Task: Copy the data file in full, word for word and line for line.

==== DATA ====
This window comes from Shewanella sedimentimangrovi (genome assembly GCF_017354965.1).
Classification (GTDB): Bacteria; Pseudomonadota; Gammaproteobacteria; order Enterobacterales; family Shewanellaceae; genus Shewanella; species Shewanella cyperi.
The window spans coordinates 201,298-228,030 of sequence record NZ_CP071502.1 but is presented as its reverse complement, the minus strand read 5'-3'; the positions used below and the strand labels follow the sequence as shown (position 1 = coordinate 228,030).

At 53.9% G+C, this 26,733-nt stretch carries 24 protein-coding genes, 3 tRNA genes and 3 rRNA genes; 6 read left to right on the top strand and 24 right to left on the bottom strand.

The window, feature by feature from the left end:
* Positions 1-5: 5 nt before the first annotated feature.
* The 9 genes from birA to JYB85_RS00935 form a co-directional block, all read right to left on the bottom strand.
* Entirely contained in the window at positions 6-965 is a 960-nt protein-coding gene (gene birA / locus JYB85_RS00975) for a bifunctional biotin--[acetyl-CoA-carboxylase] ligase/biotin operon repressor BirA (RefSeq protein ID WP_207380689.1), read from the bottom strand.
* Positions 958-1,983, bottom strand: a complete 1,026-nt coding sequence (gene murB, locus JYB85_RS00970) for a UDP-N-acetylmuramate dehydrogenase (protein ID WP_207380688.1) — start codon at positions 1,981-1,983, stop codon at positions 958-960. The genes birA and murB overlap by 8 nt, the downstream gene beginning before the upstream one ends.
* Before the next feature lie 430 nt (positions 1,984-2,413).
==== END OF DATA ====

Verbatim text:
This window comes from Shewanella sedimentimangrovi (genome assembly GCF_017354965.1).
Classification (GTDB): Bacteria; Pseudomonadota; Gammaproteobacteria; order Enterobacterales; family Shewanellaceae; genus Shewanella; species Shewanella cyperi.
The window spans coordinates 201,298-228,030 of sequence record NZ_CP071502.1 but is presented as its reverse complement, the minus strand read 5'-3'; the positions used below and the strand labels follow the sequence as shown (position 1 = coordinate 228,030).

At 53.9% G+C, this 26,733-nt stretch carries 24 protein-coding genes, 3 tRNA genes and 3 rRNA genes; 6 read left to right on the top strand and 24 right to left on the bottom strand.

The window, feature by feature from the left end:
* Positions 1-5: 5 nt before the first annotated feature.
* The 9 genes from birA to JYB85_RS00935 form a co-directional block, all read right to left on the bottom strand.
* Entirely contained in the window at positions 6-965 is a 960-nt protein-coding gene (gene birA / locus JYB85_RS00975) for a bifunctional biotin--[acetyl-CoA-carboxylase] ligase/biotin operon repressor BirA (RefSeq protein ID WP_207380689.1), read from the bottom strand.
* Positions 958-1,983, bottom strand: a complete 1,026-nt coding sequence (gene murB, locus JYB85_RS00970) for a UDP-N-acetylmuramate dehydrogenase (protein ID WP_207380688.1) — start codon at positions 1,981-1,983, stop codon at positions 958-960. The genes birA and murB overlap by 8 nt, the downstream gene beginning before the upstream one ends.
* Before the next feature lie 430 nt (positions 1,984-2,413).